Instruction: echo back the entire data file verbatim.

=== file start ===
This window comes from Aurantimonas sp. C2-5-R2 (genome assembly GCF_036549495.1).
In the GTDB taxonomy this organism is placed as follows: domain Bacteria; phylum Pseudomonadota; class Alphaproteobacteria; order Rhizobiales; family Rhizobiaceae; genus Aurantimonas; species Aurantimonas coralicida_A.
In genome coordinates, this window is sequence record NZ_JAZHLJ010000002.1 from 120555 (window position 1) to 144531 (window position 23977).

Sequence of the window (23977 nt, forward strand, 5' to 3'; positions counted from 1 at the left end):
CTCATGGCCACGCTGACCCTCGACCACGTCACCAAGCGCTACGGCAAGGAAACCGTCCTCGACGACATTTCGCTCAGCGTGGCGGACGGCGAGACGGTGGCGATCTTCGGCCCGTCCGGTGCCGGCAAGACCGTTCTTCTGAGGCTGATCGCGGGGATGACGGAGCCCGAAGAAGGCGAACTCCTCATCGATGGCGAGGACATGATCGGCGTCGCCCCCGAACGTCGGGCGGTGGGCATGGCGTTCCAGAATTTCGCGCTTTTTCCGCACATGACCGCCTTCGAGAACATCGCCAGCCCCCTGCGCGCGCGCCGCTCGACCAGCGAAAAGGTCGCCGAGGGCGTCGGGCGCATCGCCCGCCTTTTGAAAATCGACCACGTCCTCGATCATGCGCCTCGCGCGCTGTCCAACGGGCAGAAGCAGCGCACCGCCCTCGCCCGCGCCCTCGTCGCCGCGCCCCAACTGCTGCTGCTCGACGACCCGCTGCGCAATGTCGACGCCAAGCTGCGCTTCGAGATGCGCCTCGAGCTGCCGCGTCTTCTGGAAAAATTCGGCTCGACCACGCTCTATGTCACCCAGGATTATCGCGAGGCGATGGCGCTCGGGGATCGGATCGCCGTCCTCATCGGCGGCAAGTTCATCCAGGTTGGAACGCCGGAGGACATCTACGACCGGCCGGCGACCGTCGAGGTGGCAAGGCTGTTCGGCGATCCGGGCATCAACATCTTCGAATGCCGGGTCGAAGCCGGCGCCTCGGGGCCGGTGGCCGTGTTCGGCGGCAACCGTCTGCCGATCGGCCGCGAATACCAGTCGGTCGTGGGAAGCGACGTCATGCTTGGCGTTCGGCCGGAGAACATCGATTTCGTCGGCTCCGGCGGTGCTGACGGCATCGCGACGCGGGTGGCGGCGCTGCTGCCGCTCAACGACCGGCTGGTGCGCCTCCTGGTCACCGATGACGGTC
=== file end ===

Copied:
This window comes from Aurantimonas sp. C2-5-R2 (genome assembly GCF_036549495.1).
In the GTDB taxonomy this organism is placed as follows: domain Bacteria; phylum Pseudomonadota; class Alphaproteobacteria; order Rhizobiales; family Rhizobiaceae; genus Aurantimonas; species Aurantimonas coralicida_A.
In genome coordinates, this window is sequence record NZ_JAZHLJ010000002.1 from 120555 (window position 1) to 144531 (window position 23977).

Sequence of the window (23977 nt, forward strand, 5' to 3'; positions counted from 1 at the left end):
CTCATGGCCACGCTGACCCTCGACCACGTCACCAAGCGCTACGGCAAGGAAACCGTCCTCGACGACATTTCGCTCAGCGTGGCGGACGGCGAGACGGTGGCGATCTTCGGCCCGTCCGGTGCCGGCAAGACCGTTCTTCTGAGGCTGATCGCGGGGATGACGGAGCCCGAAGAAGGCGAACTCCTCATCGATGGCGAGGACATGATCGGCGTCGCCCCCGAACGTCGGGCGGTGGGCATGGCGTTCCAGAATTTCGCGCTTTTTCCGCACATGACCGCCTTCGAGAACATCGCCAGCCCCCTGCGCGCGCGCCGCTCGACCAGCGAAAAGGTCGCCGAGGGCGTCGGGCGCATCGCCCGCCTTTTGAAAATCGACCACGTCCTCGATCATGCGCCTCGCGCGCTGTCCAACGGGCAGAAGCAGCGCACCGCCCTCGCCCGCGCCCTCGTCGCCGCGCCCCAACTGCTGCTGCTCGACGACCCGCTGCGCAATGTCGACGCCAAGCTGCGCTTCGAGATGCGCCTCGAGCTGCCGCGTCTTCTGGAAAAATTCGGCTCGACCACGCTCTATGTCACCCAGGATTATCGCGAGGCGATGGCGCTCGGGGATCGGATCGCCGTCCTCATCGGCGGCAAGTTCATCCAGGTTGGAACGCCGGAGGACATCTACGACCGGCCGGCGACCGTCGAGGTGGCAAGGCTGTTCGGCGATCCGGGCATCAACATCTTCGAATGCCGGGTCGAAGCCGGCGCCTCGGGGCCGGTGGCCGTGTTCGGCGGCAACCGTCTGCCGATCGGCCGCGAATACCAGTCGGTCGTGGGAAGCGACGTCATGCTTGGCGTTCGGCCGGAGAACATCGATTTCGTCGGCTCCGGCGGTGCTGACGGCATCGCGACGCGGGTGGCGGCGCTGCTGCCGCTCAACGACCGGCTGGTGCGCCTCCTGGTCACCGATGACGGTC